SAVANNAH CAT FREQUENTLY ASKED QUESTIONS
Establishing a good Savannah breeding program requires a substantial financial investment, is extremely hard work, and demands a wealth of patience. Breeders choose premium foods or raw meat diets to give their kittens the best and healthiest start in life. Veterinarian care and testing are very expensive; for a single kitten, immunizations and testing makes up a great deal of the price. Gestation periods vary greatly between exotic and domestic cats. Because of this, a great number of kittens are born premature, require incubation and 24-hour round the clock care, which is extremely time-consuming. As a result, there are a limited number of Savannahs produced and offered for purchase each year, and at present the public demand for Savannah kittens far outweighs availability.
Savannahs are not quite as versatile as dogs, but they are highly intelligent and as such, can easily be trained to respond to simple commands. Most Savannah cats respond well to leash training, a vigorous game of “fetch” and will recognize their names and come when called.
Most Savannahs enjoy walks and are easily leash trained using a special harness or “walking jacket.” Several good designs are available.
The Savannah cat is not aggressive or destructive by nature. They are high energy, intelligent and like to try to figure things out. They will watch their human family and attempt to do repeat their action of turning on water or opening cabinet doors and the like. Savannahs need to have stimulation, exercise, attention and daily play routines to keep them occupied. If you are in a position where you leave home to work every day think about two Savannahs to keep each other company.
Domestic. They eat, sleep, use the litter-box like any other domestic cat. Immunizations are the same as well as a rabies vaccine.
Savannahs are affectionate and tend to be the clowns at the party. You can expect them to get along well with other pets after the initial getting to know one another phase. They like children and can tolerate hugging and other child-like activity and will move away to somewhere they cannot be reached if and when they have enough. Savannah Cat Association does not recommend F1 or F2 Savannahs to homes with infant or small children.
Yes, Good hygiene habits are taught by mother cats to their offspring at a young age and most kittens generally have little to no difficulty with establishing and maintaining good consistent litter box habits. Consequently, kittens should be fully litter box trained long before they time they arrive in their new, forever homes. There is of course, ALWAYS the chance that an individual cat may have difficulty, but this is usually due to an environmental problem that CAN be identified and resolved easily in most cases.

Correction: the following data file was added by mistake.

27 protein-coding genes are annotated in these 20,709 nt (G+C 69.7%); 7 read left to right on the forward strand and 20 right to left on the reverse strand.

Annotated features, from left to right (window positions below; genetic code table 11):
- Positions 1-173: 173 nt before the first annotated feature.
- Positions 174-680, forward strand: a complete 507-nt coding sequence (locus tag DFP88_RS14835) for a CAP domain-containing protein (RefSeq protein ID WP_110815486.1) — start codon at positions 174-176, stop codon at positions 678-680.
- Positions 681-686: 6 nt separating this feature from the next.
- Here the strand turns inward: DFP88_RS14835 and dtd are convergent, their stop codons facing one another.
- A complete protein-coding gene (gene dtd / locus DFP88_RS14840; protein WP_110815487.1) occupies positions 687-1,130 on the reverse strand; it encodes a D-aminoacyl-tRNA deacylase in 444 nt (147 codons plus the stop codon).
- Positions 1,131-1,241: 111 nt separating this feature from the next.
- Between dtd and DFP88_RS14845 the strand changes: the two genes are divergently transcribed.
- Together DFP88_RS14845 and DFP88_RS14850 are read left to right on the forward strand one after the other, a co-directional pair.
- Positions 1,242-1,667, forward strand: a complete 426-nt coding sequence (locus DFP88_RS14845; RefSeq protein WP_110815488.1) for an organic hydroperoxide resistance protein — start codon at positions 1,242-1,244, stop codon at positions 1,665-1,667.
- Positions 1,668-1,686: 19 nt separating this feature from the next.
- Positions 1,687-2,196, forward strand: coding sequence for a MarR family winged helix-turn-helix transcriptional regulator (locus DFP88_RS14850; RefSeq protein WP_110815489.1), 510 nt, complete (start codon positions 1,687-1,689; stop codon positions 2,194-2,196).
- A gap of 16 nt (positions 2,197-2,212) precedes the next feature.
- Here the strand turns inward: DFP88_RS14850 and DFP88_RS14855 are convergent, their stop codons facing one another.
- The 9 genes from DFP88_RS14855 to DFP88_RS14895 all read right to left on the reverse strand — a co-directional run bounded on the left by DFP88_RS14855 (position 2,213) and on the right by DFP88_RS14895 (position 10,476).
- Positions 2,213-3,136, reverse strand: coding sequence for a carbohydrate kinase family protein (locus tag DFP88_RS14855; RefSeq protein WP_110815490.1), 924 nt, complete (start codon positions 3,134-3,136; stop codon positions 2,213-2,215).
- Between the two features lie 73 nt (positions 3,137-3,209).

Savannahs are considered domestic cats and can maintain optimum health on a diet of premium commercially manufactured cat food. Always remember to ask your breeder for a dietary recommendation and do not ever make any sudden changes in diet. This is particularly important with kittens who may not even tolerate a different flavor of the same brand of food without suffering a severe dietary upset.
No. The Savannah cat is a domestic cat and any veterinarian can treat a Savannah and give health check-ups and vaccinations.
Yes. Kittens should receive their first veterinary visit and set of vaccines by 8-9 weeks of age and reputable breeders give two vaccines before sending a kitten home. As individual states and municipalities mandate somewhat different rabies vaccination schedules, once the kitten has arrived home, it is the responsibility of the owner to assure these regulations are followed. Please DO NOT vaccinate for FeLV (Feline Leukemia Virus) unless it is non-adjuvanted and never vaccinate for FIP (Feline Infectious Peritonitis) as it has been reported these vaccines either have very bad side effects, such as injection site sarcomas or may even predispose cats to contract the very diseases they are purported to prevent.
Kittens should be tested for internal parasites and wormed prior to arriving in your home. If your kitten is not exposed to the outdoors, worming should be done at your yearly wellness check. Cats who walk outdoors or have an outdoor enclosure or those who cohabitate with outdoor dogs should be on a monthly flea and worm preventative. Discuss this with your veterinarian.
Your Savannah kitten should have received at least two vaccinations for the standard diseases, be free from parasites and have been tested for FeLV, PRA and PK Def; or have been negative by parentage in which case you should ask for those tests. Kittens should be 12 weeks of age before leaving their breeder home and are eligible to receive their first year’s rabies vaccines as well.
Savannah cats have two specific heritable diseases That came in from other breeds in the beginning of breed development and reputable breeders can test for these diseases and remove any that might carry the disease from their breeding program. The diseases are Progressive Retinal Atrophy and Pyruvate Kinase Deficiency. Please ask your breeder for proof of testing.
Some states, counties, and cities require a license or permit for some generations. See our List of States for the information you need to determine if you can own a Savannah and in addition please check with your city and county animal authorities.
Most (NOT ALL) Savannahs enjoy bathing and playing in the water. In fact, many owners report that their Savannah cats insist on regularly joining them in the shower or bathtub.